The House Financial Services Committee held a hearing Tuesday on the collapse of cryptocurrency exchange FTX following the Monday night arrest of founder Sam Bankman-Fried in the Bahamas as U.S. regulators released a slew of civil and criminal charges against the one-time billionaire.
The Justice Department and Bahamian authorities said Bankman-Fried, who was previously scheduled to testify before the panel, was arrested based on an indictment in the U.S. that was unsealed shortly after the hearing started.
The U.S. Attorneys Office for the Southern District of New York charged the disgraced crypto executive with eight criminal counts: conspiracy to commit wire fraud and securities fraud, individual charges of securities fraud and wire fraud, money laundering and conspiracy to avoid campaign finance regulations.
John J. Ray, the company’s new CEO and the panel’s sole witness, told lawmakers the company had “no record-keeping whatsoever,” using bookkeeping software QuickBooks to track its multibillion dollar portfolio.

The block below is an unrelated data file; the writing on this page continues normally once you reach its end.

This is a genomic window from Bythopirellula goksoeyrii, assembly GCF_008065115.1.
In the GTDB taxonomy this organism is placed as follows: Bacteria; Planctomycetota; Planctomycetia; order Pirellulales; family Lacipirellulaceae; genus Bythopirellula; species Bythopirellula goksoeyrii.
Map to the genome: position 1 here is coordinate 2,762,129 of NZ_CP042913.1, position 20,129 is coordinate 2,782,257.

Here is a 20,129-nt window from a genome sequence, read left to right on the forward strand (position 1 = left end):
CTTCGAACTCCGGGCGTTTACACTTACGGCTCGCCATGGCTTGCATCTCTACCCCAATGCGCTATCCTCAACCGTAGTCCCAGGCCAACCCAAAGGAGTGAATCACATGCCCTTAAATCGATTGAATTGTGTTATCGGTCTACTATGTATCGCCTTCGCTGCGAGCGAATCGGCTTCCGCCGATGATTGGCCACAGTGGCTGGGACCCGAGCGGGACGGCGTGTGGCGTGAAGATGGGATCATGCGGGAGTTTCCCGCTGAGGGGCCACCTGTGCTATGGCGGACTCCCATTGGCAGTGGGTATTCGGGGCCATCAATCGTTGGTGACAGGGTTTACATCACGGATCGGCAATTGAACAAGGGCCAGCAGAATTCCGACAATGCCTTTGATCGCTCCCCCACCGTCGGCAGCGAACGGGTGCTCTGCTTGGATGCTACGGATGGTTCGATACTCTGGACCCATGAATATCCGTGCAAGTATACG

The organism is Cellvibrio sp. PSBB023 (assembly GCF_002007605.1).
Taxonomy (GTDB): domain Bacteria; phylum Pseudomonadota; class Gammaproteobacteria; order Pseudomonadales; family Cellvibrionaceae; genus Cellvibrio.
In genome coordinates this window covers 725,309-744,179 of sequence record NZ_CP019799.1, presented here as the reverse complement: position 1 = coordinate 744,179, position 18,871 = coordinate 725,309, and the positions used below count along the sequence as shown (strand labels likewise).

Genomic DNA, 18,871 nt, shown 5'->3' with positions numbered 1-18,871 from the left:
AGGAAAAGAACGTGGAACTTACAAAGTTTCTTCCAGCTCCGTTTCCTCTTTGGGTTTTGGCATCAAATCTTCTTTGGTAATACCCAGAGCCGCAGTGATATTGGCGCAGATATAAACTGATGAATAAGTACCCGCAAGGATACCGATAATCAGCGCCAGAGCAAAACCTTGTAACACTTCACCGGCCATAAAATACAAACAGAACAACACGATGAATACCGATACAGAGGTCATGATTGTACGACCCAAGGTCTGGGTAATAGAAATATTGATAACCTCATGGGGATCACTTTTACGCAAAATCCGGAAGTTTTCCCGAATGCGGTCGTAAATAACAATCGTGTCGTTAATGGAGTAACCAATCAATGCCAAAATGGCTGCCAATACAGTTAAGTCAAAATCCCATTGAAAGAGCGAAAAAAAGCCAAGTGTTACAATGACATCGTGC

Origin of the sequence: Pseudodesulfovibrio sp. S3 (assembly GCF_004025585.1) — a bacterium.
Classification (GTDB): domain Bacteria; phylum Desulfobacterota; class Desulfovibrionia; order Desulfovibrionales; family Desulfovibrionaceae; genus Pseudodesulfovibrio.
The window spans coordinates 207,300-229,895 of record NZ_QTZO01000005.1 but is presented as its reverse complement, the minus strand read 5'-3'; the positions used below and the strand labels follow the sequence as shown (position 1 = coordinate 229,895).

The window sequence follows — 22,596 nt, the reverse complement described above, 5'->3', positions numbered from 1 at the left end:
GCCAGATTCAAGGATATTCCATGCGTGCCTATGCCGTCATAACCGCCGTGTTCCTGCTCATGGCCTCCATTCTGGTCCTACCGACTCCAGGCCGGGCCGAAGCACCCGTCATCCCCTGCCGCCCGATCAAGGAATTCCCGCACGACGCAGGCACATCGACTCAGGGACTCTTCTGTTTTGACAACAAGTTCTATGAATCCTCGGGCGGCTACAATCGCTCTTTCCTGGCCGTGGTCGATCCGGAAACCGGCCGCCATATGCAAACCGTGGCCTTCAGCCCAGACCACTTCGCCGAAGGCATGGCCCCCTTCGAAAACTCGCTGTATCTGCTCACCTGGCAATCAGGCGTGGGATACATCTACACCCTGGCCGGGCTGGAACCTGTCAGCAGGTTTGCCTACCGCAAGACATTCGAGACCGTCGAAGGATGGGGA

“This is really just old fashioned embezzlement. This is just taking money from customers and using it for your own purpose. Not sophisticated at all,” Ray said in blistering testimony that lasted more than four hours. “Sophisticated, perhaps in the way they are hiding something, frankly, right in front of their eyes. This is just plain old embezzlement. Old school, old school.”
The company imploded and filed for Chapter 11 bankruptcy last month after reportedly transferring billions of dollars in FTX customer funds to Bankman-Fried’s hedge fund, Alameda Research.
The Securities and Exchange Commission also charged the former crypto “darling” Tuesday morning with allegedly “orchestrating a scheme to defraud equity investors in FTX Trading,” according to the agency.
The Senate Banking Committee had also asked Bankman-Fried to testify at a Wednesday hearing that he previously refused to attend.
Prior to his company’s implosion, Bankman-Fried donated almost $40 million to candidates, campaigns and political action committees in the 2022 congressional midterm elections, with most of his publicly disclosed contributions going toward Democrats. Ryan Salame, the co-CEO of FTX Digital Markets, donated another $23 million, with the majority of his contributions heading toward Republicans.
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